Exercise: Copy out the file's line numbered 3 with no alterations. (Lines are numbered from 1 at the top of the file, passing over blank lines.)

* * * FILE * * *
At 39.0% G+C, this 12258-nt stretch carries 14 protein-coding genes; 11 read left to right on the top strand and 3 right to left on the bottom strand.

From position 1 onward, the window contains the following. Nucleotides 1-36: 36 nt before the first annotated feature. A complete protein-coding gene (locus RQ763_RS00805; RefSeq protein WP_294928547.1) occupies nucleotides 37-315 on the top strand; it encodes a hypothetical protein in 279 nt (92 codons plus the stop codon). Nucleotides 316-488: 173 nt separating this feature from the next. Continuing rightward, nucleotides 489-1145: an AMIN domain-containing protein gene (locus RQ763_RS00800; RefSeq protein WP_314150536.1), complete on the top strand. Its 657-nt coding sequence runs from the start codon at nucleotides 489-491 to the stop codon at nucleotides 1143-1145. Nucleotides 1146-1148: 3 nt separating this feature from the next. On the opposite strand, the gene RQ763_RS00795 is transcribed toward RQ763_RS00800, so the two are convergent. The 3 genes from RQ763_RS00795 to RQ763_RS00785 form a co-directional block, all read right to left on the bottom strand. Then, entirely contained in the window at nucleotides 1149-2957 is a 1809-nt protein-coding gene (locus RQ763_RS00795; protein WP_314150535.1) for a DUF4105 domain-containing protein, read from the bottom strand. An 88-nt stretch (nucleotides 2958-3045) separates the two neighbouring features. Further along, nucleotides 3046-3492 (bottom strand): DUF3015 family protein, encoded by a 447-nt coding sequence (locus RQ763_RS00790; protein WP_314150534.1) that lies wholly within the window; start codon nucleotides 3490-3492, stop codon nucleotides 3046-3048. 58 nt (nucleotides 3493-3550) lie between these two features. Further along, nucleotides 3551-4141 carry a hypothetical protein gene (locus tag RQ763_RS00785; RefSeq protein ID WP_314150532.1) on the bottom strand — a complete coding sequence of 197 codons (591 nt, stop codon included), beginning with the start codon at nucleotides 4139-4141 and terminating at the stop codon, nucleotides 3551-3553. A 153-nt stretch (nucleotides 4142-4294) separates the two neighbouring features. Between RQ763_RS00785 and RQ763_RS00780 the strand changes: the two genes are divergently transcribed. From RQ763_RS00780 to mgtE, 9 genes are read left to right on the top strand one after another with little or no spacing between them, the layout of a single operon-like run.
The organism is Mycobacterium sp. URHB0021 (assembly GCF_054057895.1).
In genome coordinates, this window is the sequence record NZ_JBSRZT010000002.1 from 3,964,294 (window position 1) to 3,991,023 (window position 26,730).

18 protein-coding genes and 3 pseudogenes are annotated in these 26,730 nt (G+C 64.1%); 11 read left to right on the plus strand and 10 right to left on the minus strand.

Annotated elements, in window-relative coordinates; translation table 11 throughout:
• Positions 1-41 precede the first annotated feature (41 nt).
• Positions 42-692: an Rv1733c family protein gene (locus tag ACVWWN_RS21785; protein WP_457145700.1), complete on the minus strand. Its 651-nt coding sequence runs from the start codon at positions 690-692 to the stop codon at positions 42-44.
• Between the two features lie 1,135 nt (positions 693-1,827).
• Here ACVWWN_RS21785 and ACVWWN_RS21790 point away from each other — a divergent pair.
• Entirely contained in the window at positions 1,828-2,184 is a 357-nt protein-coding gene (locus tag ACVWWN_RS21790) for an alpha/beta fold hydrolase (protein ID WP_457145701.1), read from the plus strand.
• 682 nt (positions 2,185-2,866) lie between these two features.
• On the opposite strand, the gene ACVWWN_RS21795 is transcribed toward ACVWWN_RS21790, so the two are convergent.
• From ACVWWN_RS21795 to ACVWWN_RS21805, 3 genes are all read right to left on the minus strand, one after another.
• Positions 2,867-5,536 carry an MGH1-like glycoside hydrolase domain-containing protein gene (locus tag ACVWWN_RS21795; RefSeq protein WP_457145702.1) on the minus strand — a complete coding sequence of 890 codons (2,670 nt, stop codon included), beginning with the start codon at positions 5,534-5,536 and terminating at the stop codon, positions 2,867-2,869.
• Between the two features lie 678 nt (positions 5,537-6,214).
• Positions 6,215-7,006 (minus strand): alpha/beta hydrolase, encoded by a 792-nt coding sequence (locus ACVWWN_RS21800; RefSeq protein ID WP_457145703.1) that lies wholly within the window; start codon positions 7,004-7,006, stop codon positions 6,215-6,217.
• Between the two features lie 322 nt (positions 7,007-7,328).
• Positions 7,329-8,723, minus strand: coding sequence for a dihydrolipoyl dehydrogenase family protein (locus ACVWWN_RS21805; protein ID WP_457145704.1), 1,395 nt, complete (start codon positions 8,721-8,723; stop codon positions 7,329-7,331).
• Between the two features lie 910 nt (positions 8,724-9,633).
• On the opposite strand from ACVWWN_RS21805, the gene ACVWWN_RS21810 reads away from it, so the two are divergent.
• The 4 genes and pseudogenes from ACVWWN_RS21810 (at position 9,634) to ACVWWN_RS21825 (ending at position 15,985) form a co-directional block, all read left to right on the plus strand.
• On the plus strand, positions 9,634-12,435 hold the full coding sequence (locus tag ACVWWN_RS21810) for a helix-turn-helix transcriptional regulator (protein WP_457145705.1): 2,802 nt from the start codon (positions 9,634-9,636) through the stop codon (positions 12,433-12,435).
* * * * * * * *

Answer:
The organism is Mycobacterium sp. URHB0021 (assembly GCF_054057895.1).